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INCREASING ADAPTABILITY IN YOUR AUTISTIC CHILD

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by Caroline Eggerding, M.D.

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   Life can be challenging for a family that embraces a child with autism. Some may isolate themselves, sacrificing family gatherings, holidays and vacations because they do not know how to set the stage for a stress-free time.

   It is not a simple task but it can be accomplished if you accept, adapt and be flexible.

  Accept: Your child has special needs. Nothing will change that.

  Adapt: Adapting does not mean foregoing family fun times but rather learning the triggers of negative behavior in your child with special needs so that family celebrations do not dissolve into painful, chaotic experiences.

  Be flexible: Things will not always go the way you want them to, so be ready to shift gears quickly, if necessary.

  There are steps you can take to make the most of those special family times.

 • Know your child. Learn from each past experience. Keep a journal if necessary to know what events, sights and sounds trigger negative behavior. Your child may not be able to handle certain experiences no matter how well prepared you are. If you want to attend the event with all of your children, you may have to limit your time there. Watch for distress signals. If you see any, move your child to a quieter area where he or she can play with a comforting toy you brought with you. If this does not work, be flexible and leave earlier than planned.

• Keep the “family” in family fun. You may have to forego some family occasions  — but not your whole family. Find a way to see that your other children can attend, with you if at all possible. Is there a caregiver you could hire to stay with your child with autism so the rest of the family can enjoy the celebration? If so, do it and attend the party and enjoy yourself. Do not feel guilty. That guilt can be detrimental to the whole family.

• Rehearse the situation. The rehearsal visit offers an opportunity to scout out an area where you and your child can quietly retreat if you see over stimulating activity is taking a toll. If you plan to visit an amusement park, then find a local amusement park. See how your child reacts. Note sensory likes and dislikes. If you plan to vacation in a seashore area, find a local lake or even a sandbox where you can test how your child reacts to sand and long exposure to the sun or the water. A child with autism can experience sensory overload very easily. Sand between his or her toes may be unpleasant.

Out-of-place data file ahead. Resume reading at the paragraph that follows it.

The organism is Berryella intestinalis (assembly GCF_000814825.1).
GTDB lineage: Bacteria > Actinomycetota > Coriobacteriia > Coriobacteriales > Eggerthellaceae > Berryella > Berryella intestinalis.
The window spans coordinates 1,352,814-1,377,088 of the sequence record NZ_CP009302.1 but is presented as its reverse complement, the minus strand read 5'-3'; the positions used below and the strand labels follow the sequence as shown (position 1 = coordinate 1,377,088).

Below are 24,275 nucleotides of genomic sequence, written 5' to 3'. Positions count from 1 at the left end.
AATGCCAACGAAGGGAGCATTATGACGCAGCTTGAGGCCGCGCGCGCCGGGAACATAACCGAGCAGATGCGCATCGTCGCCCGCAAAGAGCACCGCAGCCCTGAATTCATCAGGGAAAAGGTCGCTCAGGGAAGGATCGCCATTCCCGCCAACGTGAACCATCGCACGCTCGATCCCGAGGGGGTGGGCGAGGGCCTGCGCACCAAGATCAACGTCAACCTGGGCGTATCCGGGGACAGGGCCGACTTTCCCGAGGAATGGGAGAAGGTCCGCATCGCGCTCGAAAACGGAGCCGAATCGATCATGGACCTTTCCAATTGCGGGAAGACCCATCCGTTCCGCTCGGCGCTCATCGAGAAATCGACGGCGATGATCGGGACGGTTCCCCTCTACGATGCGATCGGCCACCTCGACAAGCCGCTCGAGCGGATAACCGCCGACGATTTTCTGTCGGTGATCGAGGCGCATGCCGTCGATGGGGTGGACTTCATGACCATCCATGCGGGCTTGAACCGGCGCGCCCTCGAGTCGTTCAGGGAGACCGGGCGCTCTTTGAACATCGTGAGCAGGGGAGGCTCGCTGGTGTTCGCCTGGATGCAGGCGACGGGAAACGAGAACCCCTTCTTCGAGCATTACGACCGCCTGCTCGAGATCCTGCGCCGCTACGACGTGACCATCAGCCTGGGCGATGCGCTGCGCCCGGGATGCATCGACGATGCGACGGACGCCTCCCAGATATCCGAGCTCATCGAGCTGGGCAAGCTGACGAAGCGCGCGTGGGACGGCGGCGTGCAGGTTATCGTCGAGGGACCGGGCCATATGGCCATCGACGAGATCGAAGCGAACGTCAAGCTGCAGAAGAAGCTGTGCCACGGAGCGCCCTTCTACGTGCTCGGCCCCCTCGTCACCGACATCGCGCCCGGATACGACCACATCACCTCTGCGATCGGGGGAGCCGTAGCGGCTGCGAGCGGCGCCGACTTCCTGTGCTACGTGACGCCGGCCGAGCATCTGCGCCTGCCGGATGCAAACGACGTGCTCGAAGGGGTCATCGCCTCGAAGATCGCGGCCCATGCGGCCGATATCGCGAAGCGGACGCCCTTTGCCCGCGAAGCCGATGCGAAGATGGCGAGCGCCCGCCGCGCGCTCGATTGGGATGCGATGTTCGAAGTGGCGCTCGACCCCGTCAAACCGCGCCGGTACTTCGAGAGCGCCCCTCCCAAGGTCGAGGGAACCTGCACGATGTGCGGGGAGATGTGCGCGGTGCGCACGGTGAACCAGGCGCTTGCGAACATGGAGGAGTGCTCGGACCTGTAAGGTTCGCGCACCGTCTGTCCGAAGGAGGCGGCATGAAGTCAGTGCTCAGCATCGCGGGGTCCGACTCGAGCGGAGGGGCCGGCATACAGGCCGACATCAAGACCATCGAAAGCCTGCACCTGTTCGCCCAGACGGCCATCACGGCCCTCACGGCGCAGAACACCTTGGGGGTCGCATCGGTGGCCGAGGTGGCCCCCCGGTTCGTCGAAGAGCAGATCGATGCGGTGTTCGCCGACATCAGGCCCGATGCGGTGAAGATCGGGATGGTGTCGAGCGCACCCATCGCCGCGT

For a nonverbal child, visit the place where your family outing will be held ahead of time. For a verbal child, talk through what will be happening that day. Arrange secret signals and honor your commitment to respect those signals. Remember that face-saving can be very important for older children with autism. Offer an age-appropriate reason why your child may not be participating fully in the event.

 

• Be realistic. High stress vacations with multiple events and moves or long travel plans will not work with your child. If you and your family are planning such a vacation, then consider respite care for the child who could turn your enjoyable time together into a time of tears and tension. There are many sensitive, reputable organizations that offer respite care. Visit them until you find one with which you are comfortable. Do not feel guilty. Your entire family will suffer if your child with autism becomes out of control and your unaffected children have to sacrifice their vacation.

 

• Keep it simple. During your vacation, plan to arrive early or late to avoid crowds. Avoid tight schedules. Some destinations accommodate children with autism. For example, Disney World offers a separate area when you can wait out of crowded lines. You should call ahead to see if your destination offers this, and always travel with a doctor’s note because it will be needed to access these areas.

 

• Remember familiarity. Always bring along items that your child enjoys, such as favorite foods and comforting toys.

 

• Stay with the routine. Children with autism like routine. If your child is used to wearing certain clothes on specific days of the week, getting up at a certain time, eating certain foods for breakfast and napping at a certain time, then maintain that routine.

 

• React to distress signals. If you see that your child is becoming overwhelmed, respond promptly to the signal. This does not mean the entire family has to stop what they are doing. One adult can accompany your child back to the hotel while the other continues the day with your other children.

 

DR. CAROLINE EGGERDING is vice president and chief medical officer of Bancroft NeuroHealth, a facility founded in 1883, which annually serves more than 1,200 children and adults with developmental disabilities, brain injuries and other neurological impairments. www.bancroftneurohealth.org.


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